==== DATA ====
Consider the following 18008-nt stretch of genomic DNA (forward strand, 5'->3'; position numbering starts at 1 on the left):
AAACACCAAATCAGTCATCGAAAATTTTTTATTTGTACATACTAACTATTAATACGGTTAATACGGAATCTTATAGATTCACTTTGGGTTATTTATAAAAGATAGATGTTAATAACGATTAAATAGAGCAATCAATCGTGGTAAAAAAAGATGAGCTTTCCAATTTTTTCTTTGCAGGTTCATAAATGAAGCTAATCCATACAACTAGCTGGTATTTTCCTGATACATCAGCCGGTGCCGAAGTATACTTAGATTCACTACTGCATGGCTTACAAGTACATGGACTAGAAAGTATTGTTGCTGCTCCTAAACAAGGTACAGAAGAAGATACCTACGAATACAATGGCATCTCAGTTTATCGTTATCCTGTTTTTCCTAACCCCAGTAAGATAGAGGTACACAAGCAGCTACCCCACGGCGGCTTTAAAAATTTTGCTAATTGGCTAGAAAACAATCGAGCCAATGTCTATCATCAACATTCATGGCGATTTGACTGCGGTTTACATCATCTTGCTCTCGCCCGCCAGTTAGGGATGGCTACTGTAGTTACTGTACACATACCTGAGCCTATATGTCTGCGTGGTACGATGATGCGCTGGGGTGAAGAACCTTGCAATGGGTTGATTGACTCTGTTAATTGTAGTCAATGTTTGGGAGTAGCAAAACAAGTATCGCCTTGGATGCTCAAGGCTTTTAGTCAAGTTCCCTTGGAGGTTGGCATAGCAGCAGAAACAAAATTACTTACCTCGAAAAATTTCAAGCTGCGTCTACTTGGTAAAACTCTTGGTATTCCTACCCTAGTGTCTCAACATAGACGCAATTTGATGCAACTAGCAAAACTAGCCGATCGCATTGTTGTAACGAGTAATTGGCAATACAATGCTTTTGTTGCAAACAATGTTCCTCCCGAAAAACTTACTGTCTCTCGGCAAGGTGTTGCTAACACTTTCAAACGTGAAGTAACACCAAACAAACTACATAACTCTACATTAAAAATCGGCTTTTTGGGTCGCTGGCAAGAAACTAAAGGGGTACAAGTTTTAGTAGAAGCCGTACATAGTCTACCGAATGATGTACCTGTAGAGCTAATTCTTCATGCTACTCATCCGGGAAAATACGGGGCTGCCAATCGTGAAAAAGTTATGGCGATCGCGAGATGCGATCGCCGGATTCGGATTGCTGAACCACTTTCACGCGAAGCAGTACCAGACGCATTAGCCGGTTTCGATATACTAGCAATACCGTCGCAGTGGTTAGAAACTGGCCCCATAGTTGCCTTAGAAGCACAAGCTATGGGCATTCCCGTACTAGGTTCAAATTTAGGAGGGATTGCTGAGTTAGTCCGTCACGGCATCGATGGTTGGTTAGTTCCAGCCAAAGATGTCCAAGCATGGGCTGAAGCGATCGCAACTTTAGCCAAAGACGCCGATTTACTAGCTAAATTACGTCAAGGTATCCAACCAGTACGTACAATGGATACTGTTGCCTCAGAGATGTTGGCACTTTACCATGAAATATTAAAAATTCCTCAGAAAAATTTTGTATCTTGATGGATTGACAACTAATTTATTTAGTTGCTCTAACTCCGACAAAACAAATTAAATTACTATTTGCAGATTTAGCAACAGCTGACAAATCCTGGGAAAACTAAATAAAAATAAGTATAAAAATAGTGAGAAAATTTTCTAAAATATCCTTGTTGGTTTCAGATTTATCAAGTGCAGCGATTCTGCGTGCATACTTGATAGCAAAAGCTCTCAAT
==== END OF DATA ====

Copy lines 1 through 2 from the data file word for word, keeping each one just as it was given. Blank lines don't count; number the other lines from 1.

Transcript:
Consider the following 18008-nt stretch of genomic DNA (forward strand, 5'->3'; position numbering starts at 1 on the left):
AAACACCAAATCAGTCATCGAAAATTTTTTATTTGTACATACTAACTATTAATACGGTTAATACGGAATCTTATAGATTCACTTTGGGTTATTTATAAAAGATAGATGTTAATAACGATTAAATAGAGCAATCAATCGTGGTAAAAAAAGATGAGCTTTCCAATTTTTTCTTTGCAGGTTCATAAATGAAGCTAATCCATACAACTAGCTGGTATTTTCCTGATACATCAGCCGGTGCCGAAGTATACTTAGATTCACTACTGCATGGCTTACAAGTACATGGACTAGAAAGTATTGTTGCTGCTCCTAAACAAGGTACAGAAGAAGATACCTACGAATACAATGGCATCTCAGTTTATCGTTATCCTGTTTTTCCTAACCCCAGTAAGATAGAGGTACACAAGCAGCTACCCCACGGCGGCTTTAAAAATTTTGCTAATTGGCTAGAAAACAATCGAGCCAATGTCTATCATCAACATTCATGGCGATTTGACTGCGGTTTACATCATCTTGCTCTCGCCCGCCAGTTAGGGATGGCTACTGTAGTTACTGTACACATACCTGAGCCTATATGTCTGCGTGGTACGATGATGCGCTGGGGTGAAGAACCTTGCAATGGGTTGATTGACTCTGTTAATTGTAGTCAATGTTTGGGAGTAGCAAAACAAGTATCGCCTTGGATGCTCAAGGCTTTTAGTCAAGTTCCCTTGGAGGTTGGCATAGCAGCAGAAACAAAATTACTTACCTCGAAAAATTTCAAGCTGCGTCTACTTGGTAAAACTCTTGGTATTCCTACCCTAGTGTCTCAACATAGACGCAATTTGATGCAACTAGCAAAACTAGCCGATCGCATTGTTGTAACGAGTAATTGGCAATACAATGCTTTTGTTGCAAACAATGTTCCTCCCGAAAAACTTACTGTCTCTCGGCAAGGTGTTGCTAACACTTTCAAACGTGAAGTAACACCAAACAAACTACATAACTCTACATTAAAAATCGGCTTTTTGGGTCGCTGGCAAGAAACTAAAGGGGTACAAGTTTTAGTAGAAGCCGTACATAGTCTACCGAATGATGTACCTGTAGAGCTAATTCTTCATGCTACTCATCCGGGAAAATACGGGGCTGCCAATCGTGAAAAAGTTATGGCGATCGCGAGATGCGATCGCCGGATTCGGATTGCTGAACCACTTTCACGCGAAGCAGTACCAGACGCATTAGCCGGTTTCGATATACTAGCAATACCGTCGCAGTGGTTAGAAACTGGCCCCATAGTTGCCTTAGAAGCACAAGCTATGGGCATTCCCGTACTAGGTTCAAATTTAGGAGGGATTGCTGAGTTAGTCCGTCACGGCATCGATGGTTGGTTAGTTCCAGCCAAAGATGTCCAAGCATGGGCTGAAGCGATCGCAACTTTAGCCAAAGACGCCGATTTACTAGCTAAATTACGTCAAGGTATCCAACCAGTACGTACAATGGATACTGTTGCCTCAGAGATGTTGGCACTTTACCATGAAATATTAAAAATTCCTCAGAAAAATTTTGTATCTTGATGGATTGACAACTAATTTATTTAGTTGCTCTAACTCCGACAAAACAAATTAAATTACTATTTGCAGATTTAGCAACAGCTGACAAATCCTGGGAAAACTAAATAAAAATAAGTATAAAAATAGTGAGAAAATTTTCTAAAATATCCTTGTTGGTTTCAGATTTATCAAGTGCAGCGATTCTGCGTGCATACTTGATAGCAAAAGCTCTCAAT